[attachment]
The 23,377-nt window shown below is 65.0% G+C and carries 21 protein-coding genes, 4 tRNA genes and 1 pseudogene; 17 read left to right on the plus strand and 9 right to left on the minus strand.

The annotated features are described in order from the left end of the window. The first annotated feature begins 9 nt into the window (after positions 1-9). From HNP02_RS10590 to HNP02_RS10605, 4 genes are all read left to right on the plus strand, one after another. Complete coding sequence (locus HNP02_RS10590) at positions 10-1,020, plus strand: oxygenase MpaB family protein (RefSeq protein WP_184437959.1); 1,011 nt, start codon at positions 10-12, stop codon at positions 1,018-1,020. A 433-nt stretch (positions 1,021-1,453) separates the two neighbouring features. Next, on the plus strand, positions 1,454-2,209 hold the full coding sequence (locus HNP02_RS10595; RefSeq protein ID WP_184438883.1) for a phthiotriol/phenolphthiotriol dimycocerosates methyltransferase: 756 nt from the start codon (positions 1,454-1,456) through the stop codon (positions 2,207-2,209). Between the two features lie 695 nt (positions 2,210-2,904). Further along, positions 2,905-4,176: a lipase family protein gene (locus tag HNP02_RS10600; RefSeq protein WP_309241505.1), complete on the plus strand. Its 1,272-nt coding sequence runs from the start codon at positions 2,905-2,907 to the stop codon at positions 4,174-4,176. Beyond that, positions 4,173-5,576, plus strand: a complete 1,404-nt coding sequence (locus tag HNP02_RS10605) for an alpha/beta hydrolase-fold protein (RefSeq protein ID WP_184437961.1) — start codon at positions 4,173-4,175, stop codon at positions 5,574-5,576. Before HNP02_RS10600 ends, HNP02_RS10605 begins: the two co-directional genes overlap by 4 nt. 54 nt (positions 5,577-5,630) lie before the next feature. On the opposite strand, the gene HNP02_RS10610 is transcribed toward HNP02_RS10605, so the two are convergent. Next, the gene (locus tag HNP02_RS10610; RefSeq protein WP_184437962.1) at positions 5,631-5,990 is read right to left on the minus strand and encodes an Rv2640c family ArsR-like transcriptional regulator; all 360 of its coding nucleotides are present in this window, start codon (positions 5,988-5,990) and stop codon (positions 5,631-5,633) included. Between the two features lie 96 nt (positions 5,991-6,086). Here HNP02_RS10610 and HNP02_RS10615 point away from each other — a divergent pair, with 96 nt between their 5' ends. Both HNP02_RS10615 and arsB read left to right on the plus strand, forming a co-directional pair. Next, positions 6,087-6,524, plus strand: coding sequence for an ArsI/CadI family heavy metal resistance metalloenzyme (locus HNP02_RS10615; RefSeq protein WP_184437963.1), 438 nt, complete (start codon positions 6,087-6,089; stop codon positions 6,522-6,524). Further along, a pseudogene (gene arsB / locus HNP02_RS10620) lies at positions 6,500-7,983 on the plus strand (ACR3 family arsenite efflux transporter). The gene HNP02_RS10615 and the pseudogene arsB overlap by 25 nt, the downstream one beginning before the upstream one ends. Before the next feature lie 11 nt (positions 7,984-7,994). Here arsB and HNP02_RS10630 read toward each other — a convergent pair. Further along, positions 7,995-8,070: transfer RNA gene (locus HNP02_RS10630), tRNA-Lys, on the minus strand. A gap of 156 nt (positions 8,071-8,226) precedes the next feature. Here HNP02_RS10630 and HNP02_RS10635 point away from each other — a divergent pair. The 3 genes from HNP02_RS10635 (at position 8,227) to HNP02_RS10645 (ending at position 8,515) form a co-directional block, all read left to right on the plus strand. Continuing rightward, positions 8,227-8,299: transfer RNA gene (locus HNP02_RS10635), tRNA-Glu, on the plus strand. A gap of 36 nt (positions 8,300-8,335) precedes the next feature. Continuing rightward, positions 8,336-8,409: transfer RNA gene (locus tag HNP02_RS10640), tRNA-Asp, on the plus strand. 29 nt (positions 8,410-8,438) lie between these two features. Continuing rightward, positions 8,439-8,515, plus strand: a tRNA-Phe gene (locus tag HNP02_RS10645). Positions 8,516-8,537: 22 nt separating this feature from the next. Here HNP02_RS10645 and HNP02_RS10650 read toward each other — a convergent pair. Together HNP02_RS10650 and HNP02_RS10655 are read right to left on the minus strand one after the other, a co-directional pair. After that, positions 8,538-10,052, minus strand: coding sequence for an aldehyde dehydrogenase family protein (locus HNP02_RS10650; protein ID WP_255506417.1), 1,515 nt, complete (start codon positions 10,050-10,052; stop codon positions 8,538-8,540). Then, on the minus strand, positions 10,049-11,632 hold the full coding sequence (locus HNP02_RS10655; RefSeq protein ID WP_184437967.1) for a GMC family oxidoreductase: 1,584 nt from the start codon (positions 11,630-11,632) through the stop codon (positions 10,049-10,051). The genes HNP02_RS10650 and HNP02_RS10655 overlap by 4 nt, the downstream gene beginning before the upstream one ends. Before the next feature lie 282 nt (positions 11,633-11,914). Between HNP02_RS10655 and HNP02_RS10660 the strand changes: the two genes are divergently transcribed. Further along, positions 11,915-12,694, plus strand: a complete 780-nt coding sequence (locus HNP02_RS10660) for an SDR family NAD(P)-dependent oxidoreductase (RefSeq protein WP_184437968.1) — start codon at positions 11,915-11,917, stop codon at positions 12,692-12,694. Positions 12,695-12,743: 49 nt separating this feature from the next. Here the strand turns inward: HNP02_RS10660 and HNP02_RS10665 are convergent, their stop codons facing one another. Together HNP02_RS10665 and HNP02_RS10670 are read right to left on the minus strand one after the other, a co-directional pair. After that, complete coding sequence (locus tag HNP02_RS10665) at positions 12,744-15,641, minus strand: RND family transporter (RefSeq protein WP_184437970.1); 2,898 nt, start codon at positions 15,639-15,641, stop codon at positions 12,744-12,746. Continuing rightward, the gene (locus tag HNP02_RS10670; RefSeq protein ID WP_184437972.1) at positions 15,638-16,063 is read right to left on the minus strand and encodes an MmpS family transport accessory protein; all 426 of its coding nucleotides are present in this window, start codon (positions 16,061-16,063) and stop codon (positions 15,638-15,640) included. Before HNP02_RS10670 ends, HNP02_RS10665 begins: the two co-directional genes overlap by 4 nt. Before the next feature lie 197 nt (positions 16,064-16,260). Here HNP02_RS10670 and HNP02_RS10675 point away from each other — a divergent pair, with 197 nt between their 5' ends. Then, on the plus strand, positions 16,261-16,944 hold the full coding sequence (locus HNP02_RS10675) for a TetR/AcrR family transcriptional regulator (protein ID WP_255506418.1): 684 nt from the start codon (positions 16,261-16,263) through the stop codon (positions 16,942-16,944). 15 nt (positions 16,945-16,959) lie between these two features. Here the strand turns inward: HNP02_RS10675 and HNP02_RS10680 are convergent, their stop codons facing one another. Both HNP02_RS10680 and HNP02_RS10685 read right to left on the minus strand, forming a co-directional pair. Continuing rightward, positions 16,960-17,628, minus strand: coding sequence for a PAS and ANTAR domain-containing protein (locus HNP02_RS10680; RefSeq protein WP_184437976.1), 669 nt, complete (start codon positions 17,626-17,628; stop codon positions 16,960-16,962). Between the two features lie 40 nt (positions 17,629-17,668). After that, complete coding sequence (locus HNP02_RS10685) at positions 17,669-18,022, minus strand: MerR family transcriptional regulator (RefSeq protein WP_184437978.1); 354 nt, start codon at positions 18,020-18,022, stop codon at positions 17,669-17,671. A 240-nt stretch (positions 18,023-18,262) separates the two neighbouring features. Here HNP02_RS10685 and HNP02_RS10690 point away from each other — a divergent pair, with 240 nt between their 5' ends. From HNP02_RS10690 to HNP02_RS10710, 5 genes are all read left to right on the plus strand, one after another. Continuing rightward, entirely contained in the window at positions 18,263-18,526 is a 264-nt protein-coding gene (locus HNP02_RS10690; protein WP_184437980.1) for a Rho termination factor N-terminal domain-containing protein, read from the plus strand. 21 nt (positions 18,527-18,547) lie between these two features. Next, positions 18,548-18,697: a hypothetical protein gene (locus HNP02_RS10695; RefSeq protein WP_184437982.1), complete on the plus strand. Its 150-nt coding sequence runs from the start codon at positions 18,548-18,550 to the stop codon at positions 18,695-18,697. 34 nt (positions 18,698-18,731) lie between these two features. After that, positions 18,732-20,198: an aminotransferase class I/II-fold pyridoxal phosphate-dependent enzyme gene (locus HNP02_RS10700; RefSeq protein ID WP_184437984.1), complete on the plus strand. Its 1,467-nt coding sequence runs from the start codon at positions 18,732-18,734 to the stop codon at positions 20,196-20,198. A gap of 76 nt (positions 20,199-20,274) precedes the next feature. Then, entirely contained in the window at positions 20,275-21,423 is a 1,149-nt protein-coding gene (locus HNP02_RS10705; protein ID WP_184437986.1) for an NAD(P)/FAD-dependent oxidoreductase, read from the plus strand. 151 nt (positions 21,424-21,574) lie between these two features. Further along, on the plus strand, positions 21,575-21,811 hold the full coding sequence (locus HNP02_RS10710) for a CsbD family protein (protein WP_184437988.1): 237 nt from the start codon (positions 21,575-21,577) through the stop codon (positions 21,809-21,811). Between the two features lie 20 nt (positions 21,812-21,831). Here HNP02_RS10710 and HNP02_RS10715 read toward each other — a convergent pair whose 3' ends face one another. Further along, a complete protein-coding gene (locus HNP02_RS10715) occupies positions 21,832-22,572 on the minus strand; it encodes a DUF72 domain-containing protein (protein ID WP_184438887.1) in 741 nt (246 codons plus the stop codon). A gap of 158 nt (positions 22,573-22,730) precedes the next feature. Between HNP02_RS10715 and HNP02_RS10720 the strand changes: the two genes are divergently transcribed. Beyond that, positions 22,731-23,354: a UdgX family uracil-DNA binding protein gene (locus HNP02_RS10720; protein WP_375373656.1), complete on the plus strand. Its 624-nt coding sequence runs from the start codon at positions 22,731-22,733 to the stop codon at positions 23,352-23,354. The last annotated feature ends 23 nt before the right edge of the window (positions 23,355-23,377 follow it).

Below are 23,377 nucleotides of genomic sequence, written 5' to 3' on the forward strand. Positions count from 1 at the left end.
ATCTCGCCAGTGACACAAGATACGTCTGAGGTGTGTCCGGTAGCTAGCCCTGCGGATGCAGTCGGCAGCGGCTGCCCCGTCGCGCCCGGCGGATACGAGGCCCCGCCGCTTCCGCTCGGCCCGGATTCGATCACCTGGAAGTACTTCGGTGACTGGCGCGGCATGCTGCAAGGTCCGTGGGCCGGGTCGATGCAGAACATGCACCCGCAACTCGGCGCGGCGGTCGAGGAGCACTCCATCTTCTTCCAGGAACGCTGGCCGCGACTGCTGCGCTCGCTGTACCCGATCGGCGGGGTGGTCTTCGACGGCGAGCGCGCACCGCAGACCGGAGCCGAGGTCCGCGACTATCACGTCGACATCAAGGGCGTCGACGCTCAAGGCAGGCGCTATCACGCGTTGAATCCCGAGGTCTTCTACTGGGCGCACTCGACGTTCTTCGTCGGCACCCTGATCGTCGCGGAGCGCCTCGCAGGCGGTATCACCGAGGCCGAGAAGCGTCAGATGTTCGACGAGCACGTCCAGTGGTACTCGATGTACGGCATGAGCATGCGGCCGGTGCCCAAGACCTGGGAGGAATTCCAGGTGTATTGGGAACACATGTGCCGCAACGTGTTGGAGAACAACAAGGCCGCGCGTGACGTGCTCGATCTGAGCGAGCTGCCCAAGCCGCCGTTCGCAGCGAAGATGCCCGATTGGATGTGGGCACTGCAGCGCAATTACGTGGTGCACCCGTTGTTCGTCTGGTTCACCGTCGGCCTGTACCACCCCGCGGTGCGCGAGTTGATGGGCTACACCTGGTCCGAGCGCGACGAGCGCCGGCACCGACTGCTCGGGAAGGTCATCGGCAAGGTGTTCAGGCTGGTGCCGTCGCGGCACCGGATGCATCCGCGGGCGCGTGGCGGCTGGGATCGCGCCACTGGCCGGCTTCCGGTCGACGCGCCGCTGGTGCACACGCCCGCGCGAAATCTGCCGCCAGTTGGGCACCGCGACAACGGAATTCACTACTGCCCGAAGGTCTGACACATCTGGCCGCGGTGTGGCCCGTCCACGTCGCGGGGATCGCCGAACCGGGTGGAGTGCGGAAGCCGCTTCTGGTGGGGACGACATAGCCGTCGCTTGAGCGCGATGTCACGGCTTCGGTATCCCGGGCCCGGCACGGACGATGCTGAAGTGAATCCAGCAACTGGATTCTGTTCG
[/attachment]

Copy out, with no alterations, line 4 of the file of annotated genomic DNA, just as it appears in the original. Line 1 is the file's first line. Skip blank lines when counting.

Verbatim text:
ATCTCGCCAGTGACACAAGATACGTCTGAGGTGTGTCCGGTAGCTAGCCCTGCGGATGCAGTCGGCAGCGGCTGCCCCGTCGCGCCCGGCGGATACGAGGCCCCGCCGCTTCCGCTCGGCCCGGATTCGATCACCTGGAAGTACTTCGGTGACTGGCGCGGCATGCTGCAAGGTCCGTGGGCCGGGTCGATGCAGAACATGCACCCGCAACTCGGCGCGGCGGTCGAGGAGCACTCCATCTTCTTCCAGGAACGCTGGCCGCGACTGCTGCGCTCGCTGTACCCGATCGGCGGGGTGGTCTTCGACGGCGAGCGCGCACCGCAGACCGGAGCCGAGGTCCGCGACTATCACGTCGACATCAAGGGCGTCGACGCTCAAGGCAGGCGCTATCACGCGTTGAATCCCGAGGTCTTCTACTGGGCGCACTCGACGTTCTTCGTCGGCACCCTGATCGTCGCGGAGCGCCTCGCAGGCGGTATCACCGAGGCCGAGAAGCGTCAGATGTTCGACGAGCACGTCCAGTGGTACTCGATGTACGGCATGAGCATGCGGCCGGTGCCCAAGACCTGGGAGGAATTCCAGGTGTATTGGGAACACATGTGCCGCAACGTGTTGGAGAACAACAAGGCCGCGCGTGACGTGCTCGATCTGAGCGAGCTGCCCAAGCCGCCGTTCGCAGCGAAGATGCCCGATTGGATGTGGGCACTGCAGCGCAATTACGTGGTGCACCCGTTGTTCGTCTGGTTCACCGTCGGCCTGTACCACCCCGCGGTGCGCGAGTTGATGGGCTACACCTGGTCCGAGCGCGACGAGCGCCGGCACCGACTGCTCGGGAAGGTCATCGGCAAGGTGTTCAGGCTGGTGCCGTCGCGGCACCGGATGCATCCGCGGGCGCGTGGCGGCTGGGATCGCGCCACTGGCCGGCTTCCGGTCGACGCGCCGCTGGTGCACACGCCCGCGCGAAATCTGCCGCCAGTTGGGCACCGCGACAACGGAATTCACTACTGCCCGAAGGTCTGACACATCTGGCCGCGGTGTGGCCCGTCCACGTCGCGGGGATCGCCGAACCGGGTGGAGTGCGGAAGCCGCTTCTGGTGGGGACGACATAGCCGTCGCTTGAGCGCGATGTCACGGCTTCGGTATCCCGGGCCCGGCACGGACGATGCTGAAGTGAATCCAGCAACTGGATTCTGTTCG